I am sorry to have to bring you very disturbing news from Fiji today. May I ask for your prayers, so that our fellow Christians in Fiji know that they are not alone but are supported by a giant cushion of prayer.
Leaders forbidden to speak, preach or meet together
Nine Methodist Church leaders in Fiji have appeared in court, pleading not guilty to charges of breaching Public Emergency Regulations.
The nine leaders, including the Church’s President, Revd Ame Tugaue, and General Secretary, Revd Tuikilakila Waqairatu, appeared in court yesterday and have been released on bail until a full hearing on September 24.
For the last three weeks the leaders have been forbidden to speak, preach or take part in meetings, making life almost impossible for a church whose spiritual life-blood is based on gathering together. The church’s solicitor is in negotiation with the police and the Fijian Government to relax the conditions for the next bail period.
Last month the Church agreed to comply with the Government’s demands, cancelling this year’s Methodist Conference and negotiations are proceeding with the police concerning an administrative meeting planned for August 31. Currently the Government insists that only ordained ministers (excluding the arrested leaders) should be allowed to attend, but the Church does not want to exclude lay people.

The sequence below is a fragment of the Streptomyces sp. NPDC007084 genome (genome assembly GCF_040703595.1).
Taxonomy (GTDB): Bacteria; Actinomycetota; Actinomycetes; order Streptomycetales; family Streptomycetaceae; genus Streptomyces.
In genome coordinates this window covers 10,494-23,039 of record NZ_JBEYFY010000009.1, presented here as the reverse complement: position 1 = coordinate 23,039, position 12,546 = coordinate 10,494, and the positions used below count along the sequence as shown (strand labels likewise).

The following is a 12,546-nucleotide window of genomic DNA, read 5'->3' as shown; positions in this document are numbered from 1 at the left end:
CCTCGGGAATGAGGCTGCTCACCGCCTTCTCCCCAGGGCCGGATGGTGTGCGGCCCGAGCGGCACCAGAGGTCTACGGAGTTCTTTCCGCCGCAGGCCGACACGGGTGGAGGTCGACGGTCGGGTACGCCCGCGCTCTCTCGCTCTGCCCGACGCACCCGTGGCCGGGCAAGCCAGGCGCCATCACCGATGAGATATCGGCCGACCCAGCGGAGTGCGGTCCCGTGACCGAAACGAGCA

Steve Pearce, World Church Partnership Coordinator for the Methodist Church in Britain, said; “It is clear that the military government is active in the life of the courts. Where police actions contradict court decisions, the courts are reluctant to assert themselves. Negotiation and dialogue are difficult in these circumstances but the Church is clear in its wish to avoid confrontation.”
Speaking to Steve this morning, the Church’s Deputy General Secretary, Revd Tevita Bainavanua, expressed his frustration during a monitored phone call, saying, “We can talk about Jerusalem and Galilee but not Fiji! We are telling our people not to do anything to worsen the situation.”
The Church continues to work and worship despite this situation, which is consuming much time, energy and finance, with the prospect of a long court case ahead. Traditional choir festivals will go ahead as planned, beginning August 22, although no national festivals will take place.
Source: Methodist News Service 13/08/2009